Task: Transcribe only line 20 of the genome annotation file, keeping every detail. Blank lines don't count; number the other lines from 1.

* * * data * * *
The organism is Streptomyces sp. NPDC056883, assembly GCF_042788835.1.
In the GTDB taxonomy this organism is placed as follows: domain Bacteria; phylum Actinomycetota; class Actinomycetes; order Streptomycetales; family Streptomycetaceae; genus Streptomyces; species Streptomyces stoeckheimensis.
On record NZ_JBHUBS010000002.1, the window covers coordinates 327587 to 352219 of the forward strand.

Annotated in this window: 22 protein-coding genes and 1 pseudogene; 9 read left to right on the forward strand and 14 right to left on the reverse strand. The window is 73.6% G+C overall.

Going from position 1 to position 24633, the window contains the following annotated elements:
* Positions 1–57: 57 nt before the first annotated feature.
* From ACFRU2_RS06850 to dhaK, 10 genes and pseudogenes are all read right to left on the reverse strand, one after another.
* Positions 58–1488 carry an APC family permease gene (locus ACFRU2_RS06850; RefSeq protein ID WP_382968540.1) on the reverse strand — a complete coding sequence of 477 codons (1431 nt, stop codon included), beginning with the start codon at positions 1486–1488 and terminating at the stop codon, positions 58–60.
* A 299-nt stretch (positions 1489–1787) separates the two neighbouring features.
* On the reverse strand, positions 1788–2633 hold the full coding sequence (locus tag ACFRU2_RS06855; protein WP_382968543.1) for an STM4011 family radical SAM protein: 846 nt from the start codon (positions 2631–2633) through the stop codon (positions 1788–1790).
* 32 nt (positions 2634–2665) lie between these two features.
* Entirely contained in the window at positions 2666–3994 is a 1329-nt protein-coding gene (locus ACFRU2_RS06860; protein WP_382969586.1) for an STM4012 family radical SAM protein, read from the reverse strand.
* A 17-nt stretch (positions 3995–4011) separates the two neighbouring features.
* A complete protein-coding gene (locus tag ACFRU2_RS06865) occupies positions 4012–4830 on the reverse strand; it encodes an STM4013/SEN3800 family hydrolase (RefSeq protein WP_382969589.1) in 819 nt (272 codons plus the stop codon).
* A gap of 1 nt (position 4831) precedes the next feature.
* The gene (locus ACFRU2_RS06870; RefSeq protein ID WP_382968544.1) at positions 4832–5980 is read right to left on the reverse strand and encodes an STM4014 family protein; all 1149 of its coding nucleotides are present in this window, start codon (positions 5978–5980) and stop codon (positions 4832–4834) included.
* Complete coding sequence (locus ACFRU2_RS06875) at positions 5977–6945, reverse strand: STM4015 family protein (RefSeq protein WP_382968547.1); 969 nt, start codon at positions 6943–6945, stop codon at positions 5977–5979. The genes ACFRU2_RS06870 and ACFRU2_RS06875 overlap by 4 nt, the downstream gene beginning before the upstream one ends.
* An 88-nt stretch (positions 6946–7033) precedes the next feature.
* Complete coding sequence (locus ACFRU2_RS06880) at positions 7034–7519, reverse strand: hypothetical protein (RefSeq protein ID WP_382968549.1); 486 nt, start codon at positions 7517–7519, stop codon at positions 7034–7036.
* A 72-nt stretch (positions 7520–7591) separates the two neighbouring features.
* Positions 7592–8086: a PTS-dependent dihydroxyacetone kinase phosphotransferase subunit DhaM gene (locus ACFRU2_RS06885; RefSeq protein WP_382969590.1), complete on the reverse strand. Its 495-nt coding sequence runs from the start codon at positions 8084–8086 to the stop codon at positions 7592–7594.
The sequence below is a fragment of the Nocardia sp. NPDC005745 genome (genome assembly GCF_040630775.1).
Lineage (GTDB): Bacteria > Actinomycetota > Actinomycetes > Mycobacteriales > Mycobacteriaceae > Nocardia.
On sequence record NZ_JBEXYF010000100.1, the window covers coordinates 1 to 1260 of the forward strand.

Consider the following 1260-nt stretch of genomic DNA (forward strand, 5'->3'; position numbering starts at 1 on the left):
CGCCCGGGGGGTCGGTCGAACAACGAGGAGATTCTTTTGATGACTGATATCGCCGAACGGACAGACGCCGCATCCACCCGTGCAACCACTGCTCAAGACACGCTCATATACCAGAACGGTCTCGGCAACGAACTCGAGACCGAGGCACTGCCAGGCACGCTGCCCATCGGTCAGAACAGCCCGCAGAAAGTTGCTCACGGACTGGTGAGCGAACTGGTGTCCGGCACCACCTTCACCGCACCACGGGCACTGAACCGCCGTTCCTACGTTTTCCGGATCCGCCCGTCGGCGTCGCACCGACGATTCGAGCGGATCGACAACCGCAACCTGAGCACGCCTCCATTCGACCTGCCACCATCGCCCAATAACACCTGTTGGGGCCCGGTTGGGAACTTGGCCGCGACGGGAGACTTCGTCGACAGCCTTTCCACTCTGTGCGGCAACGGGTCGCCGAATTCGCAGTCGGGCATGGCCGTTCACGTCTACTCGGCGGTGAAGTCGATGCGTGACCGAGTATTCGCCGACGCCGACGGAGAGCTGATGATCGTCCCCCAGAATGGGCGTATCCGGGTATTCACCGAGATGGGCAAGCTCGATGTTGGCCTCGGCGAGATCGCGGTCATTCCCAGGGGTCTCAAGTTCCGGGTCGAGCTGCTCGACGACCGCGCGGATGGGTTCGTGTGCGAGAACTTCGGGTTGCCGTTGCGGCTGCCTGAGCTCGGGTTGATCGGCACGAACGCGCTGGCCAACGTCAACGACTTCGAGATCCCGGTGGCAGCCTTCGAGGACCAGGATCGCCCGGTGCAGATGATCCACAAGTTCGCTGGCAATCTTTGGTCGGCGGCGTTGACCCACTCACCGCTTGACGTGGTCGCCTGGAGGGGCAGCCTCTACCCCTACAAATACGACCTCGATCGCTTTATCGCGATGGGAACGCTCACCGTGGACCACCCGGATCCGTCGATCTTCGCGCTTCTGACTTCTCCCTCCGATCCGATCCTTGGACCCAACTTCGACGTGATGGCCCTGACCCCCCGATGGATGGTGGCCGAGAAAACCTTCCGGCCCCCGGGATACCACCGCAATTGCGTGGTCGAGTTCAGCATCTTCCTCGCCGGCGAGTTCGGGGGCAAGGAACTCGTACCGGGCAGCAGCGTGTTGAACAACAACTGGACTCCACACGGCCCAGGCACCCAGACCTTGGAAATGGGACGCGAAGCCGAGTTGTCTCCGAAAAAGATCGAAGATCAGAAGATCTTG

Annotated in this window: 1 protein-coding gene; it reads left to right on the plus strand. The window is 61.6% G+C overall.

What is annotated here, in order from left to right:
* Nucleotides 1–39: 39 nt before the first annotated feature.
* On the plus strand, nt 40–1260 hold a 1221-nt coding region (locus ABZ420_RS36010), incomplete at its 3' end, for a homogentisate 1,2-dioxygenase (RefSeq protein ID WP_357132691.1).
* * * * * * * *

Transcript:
* A 72-nt stretch (positions 7520–7591) separates the two neighbouring features.